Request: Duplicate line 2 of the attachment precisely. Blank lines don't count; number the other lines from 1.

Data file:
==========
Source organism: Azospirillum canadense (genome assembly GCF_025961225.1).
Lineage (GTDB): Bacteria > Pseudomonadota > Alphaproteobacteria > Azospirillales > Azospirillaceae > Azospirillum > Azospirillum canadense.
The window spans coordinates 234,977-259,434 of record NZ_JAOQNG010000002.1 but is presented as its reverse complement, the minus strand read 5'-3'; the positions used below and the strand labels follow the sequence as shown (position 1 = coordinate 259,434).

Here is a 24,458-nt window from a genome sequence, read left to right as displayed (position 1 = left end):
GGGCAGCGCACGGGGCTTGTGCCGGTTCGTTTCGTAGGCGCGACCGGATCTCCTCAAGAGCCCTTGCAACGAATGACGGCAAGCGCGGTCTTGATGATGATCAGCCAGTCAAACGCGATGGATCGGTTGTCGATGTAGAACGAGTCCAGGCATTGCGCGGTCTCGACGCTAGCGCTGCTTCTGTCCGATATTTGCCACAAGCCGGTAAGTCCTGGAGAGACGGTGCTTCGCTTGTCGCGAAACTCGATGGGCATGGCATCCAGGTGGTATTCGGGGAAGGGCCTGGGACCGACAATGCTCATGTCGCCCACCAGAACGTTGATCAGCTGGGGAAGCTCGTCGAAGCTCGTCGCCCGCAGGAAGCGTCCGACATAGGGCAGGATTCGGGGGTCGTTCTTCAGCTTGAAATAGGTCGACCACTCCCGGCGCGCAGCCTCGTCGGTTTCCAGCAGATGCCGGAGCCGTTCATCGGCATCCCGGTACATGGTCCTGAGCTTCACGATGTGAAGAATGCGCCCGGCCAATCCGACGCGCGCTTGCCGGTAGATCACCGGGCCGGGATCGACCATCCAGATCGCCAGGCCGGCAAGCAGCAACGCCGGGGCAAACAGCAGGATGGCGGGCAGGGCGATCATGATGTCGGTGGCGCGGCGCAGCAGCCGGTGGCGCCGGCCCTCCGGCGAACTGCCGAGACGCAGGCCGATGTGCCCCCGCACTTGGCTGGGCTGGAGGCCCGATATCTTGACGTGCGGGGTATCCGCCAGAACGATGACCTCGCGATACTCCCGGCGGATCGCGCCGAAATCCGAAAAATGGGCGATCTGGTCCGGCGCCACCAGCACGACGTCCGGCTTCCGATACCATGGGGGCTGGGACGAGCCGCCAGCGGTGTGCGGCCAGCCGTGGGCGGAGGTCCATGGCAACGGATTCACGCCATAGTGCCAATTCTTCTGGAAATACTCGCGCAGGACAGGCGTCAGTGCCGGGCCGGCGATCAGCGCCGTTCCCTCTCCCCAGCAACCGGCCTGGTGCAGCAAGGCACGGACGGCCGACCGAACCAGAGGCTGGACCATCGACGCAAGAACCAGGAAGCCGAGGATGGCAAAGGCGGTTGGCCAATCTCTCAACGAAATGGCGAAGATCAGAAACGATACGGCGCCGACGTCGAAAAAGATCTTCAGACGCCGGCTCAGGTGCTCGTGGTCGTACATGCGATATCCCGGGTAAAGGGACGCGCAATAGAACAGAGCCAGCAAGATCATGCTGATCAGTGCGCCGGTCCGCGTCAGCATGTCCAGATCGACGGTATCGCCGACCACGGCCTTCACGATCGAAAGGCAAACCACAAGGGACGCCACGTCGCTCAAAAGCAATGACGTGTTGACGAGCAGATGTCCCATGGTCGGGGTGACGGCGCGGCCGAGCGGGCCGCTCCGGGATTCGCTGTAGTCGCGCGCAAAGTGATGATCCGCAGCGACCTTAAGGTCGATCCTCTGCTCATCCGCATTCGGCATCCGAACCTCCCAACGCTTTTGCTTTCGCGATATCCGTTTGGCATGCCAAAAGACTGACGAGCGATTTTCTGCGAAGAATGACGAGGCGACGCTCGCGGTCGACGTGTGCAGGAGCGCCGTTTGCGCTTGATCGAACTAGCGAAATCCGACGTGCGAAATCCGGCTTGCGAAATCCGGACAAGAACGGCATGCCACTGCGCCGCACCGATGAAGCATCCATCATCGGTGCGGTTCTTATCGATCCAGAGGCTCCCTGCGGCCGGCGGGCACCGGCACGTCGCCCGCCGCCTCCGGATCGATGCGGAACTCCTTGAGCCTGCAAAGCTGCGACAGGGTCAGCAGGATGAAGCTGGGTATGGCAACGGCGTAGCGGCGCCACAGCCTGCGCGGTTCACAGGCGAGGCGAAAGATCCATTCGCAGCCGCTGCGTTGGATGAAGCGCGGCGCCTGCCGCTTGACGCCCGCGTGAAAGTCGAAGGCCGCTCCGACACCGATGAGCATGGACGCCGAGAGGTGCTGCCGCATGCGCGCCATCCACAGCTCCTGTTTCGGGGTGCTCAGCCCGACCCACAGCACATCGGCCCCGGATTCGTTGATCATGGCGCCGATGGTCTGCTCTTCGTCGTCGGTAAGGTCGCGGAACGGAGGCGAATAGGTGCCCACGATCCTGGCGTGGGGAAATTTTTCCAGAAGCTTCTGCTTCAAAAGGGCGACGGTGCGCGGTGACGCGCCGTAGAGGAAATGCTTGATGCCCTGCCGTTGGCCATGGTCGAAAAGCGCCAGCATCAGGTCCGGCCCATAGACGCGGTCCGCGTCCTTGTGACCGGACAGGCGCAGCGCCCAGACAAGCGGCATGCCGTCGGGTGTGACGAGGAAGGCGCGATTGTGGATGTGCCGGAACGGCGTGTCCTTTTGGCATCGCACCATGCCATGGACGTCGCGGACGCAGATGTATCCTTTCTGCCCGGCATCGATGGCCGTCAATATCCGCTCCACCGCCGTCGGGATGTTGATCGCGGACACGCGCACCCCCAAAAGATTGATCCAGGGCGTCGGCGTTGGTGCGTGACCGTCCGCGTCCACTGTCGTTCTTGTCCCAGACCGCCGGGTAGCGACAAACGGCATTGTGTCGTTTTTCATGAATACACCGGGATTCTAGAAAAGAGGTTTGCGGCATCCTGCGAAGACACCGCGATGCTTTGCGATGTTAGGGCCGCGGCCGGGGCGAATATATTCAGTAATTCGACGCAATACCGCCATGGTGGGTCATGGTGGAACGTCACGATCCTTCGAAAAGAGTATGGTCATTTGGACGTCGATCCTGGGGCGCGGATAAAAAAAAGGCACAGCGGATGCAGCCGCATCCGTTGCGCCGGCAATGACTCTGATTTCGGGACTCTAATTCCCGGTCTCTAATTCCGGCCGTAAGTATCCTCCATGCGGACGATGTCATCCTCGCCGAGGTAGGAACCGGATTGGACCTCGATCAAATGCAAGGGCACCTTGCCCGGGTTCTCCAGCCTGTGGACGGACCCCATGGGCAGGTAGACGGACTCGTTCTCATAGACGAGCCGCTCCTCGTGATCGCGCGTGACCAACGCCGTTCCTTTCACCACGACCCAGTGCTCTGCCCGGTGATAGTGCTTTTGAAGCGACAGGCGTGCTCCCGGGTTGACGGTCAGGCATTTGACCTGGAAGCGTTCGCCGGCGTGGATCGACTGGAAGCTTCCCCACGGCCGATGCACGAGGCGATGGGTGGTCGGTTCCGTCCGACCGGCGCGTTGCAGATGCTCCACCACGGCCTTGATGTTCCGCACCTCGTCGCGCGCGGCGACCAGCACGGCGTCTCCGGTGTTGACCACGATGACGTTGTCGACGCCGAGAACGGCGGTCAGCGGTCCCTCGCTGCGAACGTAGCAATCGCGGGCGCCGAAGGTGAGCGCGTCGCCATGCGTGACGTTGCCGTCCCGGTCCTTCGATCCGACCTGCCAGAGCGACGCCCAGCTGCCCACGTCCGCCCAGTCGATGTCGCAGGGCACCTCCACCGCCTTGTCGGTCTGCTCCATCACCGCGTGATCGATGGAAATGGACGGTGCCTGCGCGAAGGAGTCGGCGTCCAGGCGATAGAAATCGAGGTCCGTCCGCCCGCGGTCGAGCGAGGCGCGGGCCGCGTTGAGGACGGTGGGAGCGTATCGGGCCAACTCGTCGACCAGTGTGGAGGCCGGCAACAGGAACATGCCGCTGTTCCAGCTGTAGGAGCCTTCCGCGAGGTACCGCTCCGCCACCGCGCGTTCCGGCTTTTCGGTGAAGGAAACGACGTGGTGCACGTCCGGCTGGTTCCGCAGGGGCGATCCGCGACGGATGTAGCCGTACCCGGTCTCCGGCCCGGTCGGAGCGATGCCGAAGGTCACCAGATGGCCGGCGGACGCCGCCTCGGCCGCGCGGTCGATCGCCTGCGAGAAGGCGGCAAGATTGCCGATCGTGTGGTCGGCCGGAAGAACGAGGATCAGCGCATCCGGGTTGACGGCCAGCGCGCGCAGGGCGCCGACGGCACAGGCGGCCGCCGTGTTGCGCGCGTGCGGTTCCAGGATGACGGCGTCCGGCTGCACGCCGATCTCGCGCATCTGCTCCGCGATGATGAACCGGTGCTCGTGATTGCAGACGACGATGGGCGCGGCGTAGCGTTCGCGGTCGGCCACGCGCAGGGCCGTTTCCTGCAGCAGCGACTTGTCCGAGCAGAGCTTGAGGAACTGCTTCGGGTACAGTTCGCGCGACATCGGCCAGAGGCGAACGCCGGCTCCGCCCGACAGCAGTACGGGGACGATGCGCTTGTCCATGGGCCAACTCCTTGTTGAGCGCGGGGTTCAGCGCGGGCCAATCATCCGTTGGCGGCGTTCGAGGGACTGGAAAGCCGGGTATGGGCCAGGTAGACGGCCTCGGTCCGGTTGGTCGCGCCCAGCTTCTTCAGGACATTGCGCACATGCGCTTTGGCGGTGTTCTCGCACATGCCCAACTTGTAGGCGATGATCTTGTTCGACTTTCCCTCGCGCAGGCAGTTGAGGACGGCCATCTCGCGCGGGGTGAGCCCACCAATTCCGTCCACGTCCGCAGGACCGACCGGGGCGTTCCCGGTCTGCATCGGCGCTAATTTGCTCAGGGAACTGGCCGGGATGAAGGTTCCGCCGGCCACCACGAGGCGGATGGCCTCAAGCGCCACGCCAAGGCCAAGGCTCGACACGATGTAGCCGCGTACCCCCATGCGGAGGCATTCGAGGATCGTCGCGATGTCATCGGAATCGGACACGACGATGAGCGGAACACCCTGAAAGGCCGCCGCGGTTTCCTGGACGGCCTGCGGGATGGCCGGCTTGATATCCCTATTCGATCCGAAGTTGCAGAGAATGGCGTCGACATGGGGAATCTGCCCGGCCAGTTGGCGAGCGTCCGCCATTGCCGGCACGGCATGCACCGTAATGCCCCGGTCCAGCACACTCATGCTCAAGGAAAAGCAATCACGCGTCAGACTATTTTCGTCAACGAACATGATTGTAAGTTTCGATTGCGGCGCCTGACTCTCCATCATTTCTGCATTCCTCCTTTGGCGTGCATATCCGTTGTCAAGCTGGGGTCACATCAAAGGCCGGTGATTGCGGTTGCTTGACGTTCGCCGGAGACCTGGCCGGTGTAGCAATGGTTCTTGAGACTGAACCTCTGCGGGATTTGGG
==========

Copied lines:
Lineage (GTDB): Bacteria > Pseudomonadota > Alphaproteobacteria > Azospirillales > Azospirillaceae > Azospirillum > Azospirillum canadense.